Some weeks are about getting close, putting your nose up against the window, noticing every detail. But for me, this last week has been about the long view, looking into the distance.
There’s nothing like a road trip to get you looking long. The seemingly endless freeway laid out in front of you, promising hours and hours in the car until you reach that destination. It seems a shame to waste all that time, lucky for me, my camera turns that long, endless highway into an opportunity for a study.
California is fascinating. I live at the bottom of the state, the southern boundary, nestled right up next to Mexico. We are known for our beautiful beaches and temperate climate. And who doesn’t love the beach? Here’s sign in the distance meant for dog parents (although who is really reading when the beach is beautiful and the water feels so nice?).
When the high tide prevents you from going in one direction, you simply turn around and head the other way. This stretch of beach led us to a bridge where the river mouth allows the lagoon and beach to connect…and creates new playgrounds. Can you see the floaters in the distance?
I can never resist a sunset, although the marine layer along the coast has made them a bit unpredictable lately. We thought we might not see any sunshine as we headed to the beach last weekend, but a bit of sun peeked through the thick clouds. As we walked, we noticed the bubble man in the distance and I had to stop to snap some bubble photos.
You can see the sun trying to make its way through the clouds behind the bubbles. It’s such fun to watch the giant bubbles form and float into the distance just out of reach of all the hands trying to touch and pop them.
Another night I noticed the sun setting through the window at home. I headed out with my camera to see if I could catch the colors I was seeing in the distance. A bit of editing made the sky pop with the colors I was seeing.
Back to the road trip. We’re making our way up the length of the long narrow state, first crawling through LA traffic (with a quick stop for hugs and kisses from one grandson) and then back on the road, over the grapevine into the central valley to stop for the night. Of course, again I needed to catch the sunset through my lens, and through the gas station parking lot.
The next morning had us back on the road heading to see our other two grandson for the next leg of our adventure. The tomato trucks always catch my attention (you can see that I’ve written about them before), there’s something about the open trucks piled high with red, ripe tomatoes that makes me pull out my camera. I also learned that California grows the majority of tomatoes for the nation, with most of them farmed in the central valley area because of the hot, dry summers. I watched and snapped truck after truck after truck as we passed them on the long stretch of highway.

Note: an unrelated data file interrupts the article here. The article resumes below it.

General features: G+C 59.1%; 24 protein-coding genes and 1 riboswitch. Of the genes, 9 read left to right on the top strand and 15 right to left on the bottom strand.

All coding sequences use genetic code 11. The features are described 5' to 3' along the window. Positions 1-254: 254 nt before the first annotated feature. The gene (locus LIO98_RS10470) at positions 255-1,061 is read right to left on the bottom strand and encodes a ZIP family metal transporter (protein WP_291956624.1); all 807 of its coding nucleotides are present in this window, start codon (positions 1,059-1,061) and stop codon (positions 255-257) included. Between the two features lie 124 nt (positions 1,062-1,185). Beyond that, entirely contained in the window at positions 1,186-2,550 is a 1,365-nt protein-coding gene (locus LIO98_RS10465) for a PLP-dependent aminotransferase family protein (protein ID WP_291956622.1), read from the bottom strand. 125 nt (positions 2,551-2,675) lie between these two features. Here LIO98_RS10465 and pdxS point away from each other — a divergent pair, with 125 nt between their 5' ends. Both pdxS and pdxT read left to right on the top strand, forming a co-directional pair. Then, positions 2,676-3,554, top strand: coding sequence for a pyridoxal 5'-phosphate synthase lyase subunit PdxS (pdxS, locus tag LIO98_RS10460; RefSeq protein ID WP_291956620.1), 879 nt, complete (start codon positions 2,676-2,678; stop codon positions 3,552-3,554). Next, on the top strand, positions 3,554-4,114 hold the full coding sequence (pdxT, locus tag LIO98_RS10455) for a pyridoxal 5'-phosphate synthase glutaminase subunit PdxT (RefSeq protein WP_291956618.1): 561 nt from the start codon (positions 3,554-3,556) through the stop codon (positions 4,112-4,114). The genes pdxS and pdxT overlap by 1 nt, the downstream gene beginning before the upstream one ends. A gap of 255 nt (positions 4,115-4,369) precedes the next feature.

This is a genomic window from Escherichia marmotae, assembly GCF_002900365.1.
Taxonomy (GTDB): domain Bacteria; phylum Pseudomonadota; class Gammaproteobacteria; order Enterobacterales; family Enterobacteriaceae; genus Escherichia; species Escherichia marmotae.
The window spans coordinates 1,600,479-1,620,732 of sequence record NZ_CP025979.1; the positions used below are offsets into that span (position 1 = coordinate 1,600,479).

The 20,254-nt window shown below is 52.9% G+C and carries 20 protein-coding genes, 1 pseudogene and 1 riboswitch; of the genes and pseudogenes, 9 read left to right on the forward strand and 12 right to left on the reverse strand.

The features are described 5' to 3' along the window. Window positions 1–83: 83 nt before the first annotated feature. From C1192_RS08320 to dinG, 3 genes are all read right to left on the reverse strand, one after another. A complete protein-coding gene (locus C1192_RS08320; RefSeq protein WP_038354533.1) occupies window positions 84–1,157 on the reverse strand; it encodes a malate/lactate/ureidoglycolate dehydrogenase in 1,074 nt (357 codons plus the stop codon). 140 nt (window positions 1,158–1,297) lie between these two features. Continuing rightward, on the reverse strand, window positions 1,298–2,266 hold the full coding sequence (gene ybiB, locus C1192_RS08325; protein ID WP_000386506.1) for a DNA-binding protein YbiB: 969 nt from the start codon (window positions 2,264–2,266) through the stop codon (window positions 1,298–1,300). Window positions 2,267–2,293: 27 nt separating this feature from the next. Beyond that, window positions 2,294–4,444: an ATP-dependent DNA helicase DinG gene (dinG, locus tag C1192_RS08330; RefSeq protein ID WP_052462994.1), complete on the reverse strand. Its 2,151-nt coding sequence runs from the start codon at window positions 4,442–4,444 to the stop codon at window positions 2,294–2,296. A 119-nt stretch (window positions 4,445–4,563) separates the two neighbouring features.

As we turned from highway 5 toward the 580, instead of trucks it was windmills that caught my eye. The Altamont Pass wind farm was one of the first in the United States, a response to the 70’s energy crisis (something I just learned after taking photos of the wind turbines). There are nearly 5000 perched on the distant hillsides as you make your way into the East Bay.
And when I turned back to look behind, I noticed all these cows on the hillside too, seemingly undisturbed by the windmills in the distance.
So, take the long view this week. What do you see in the distance? Will you look through a window, from the top of a hill, from the end of your driveway?
You can post your photo alone or along with some words: commentary, a story, a poem…maybe even a song! I love to study the photographs that others’ take and think about how I can use a technique, an angle, or their inspiration to try something new in my own photography. (I love a great mentor text…or mentor photo, in this case!) I share my photography and writing on social media. You can find me on Instagram and Twitter using @kd0602. If you share your photos and writing on social media too, please let me know so I can follow and see what you are doing. To help our Weekly Photo community find each other, use the hashtag #distance for this week and include @nwpianthology in your post.
Gaze into the distance…what will you see? I can’t wait to see what you find!